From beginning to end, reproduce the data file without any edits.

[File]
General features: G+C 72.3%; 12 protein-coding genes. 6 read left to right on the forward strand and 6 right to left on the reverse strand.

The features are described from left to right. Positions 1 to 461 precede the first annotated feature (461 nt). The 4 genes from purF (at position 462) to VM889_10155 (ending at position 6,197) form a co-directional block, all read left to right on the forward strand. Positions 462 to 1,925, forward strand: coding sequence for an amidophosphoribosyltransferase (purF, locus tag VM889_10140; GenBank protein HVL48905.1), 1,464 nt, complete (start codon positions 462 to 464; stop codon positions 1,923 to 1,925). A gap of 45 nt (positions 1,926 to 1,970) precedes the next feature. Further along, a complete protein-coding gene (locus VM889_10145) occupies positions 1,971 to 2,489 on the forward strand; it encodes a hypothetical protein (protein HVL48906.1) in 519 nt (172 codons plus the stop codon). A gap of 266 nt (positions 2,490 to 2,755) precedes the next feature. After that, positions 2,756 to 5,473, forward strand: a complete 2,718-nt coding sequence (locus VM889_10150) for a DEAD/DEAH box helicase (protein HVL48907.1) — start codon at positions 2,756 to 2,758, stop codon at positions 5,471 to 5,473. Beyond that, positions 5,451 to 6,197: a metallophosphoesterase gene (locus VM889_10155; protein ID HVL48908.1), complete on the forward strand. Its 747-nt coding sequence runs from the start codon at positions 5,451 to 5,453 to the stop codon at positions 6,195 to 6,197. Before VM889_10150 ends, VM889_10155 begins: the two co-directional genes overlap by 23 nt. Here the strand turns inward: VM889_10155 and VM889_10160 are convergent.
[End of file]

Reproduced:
General features: G+C 72.3%; 12 protein-coding genes. 6 read left to right on the forward strand and 6 right to left on the reverse strand.

The features are described from left to right. Positions 1 to 461 precede the first annotated feature (461 nt). The 4 genes from purF (at position 462) to VM889_10155 (ending at position 6,197) form a co-directional block, all read left to right on the forward strand. Positions 462 to 1,925, forward strand: coding sequence for an amidophosphoribosyltransferase (purF, locus tag VM889_10140; GenBank protein HVL48905.1), 1,464 nt, complete (start codon positions 462 to 464; stop codon positions 1,923 to 1,925). A gap of 45 nt (positions 1,926 to 1,970) precedes the next feature. Further along, a complete protein-coding gene (locus VM889_10145) occupies positions 1,971 to 2,489 on the forward strand; it encodes a hypothetical protein (protein HVL48906.1) in 519 nt (172 codons plus the stop codon). A gap of 266 nt (positions 2,490 to 2,755) precedes the next feature. After that, positions 2,756 to 5,473, forward strand: a complete 2,718-nt coding sequence (locus VM889_10150) for a DEAD/DEAH box helicase (protein HVL48907.1) — start codon at positions 2,756 to 2,758, stop codon at positions 5,471 to 5,473. Beyond that, positions 5,451 to 6,197: a metallophosphoesterase gene (locus VM889_10155; protein ID HVL48908.1), complete on the forward strand. Its 747-nt coding sequence runs from the start codon at positions 5,451 to 5,453 to the stop codon at positions 6,195 to 6,197. Before VM889_10150 ends, VM889_10155 begins: the two co-directional genes overlap by 23 nt. Here the strand turns inward: VM889_10155 and VM889_10160 are convergent.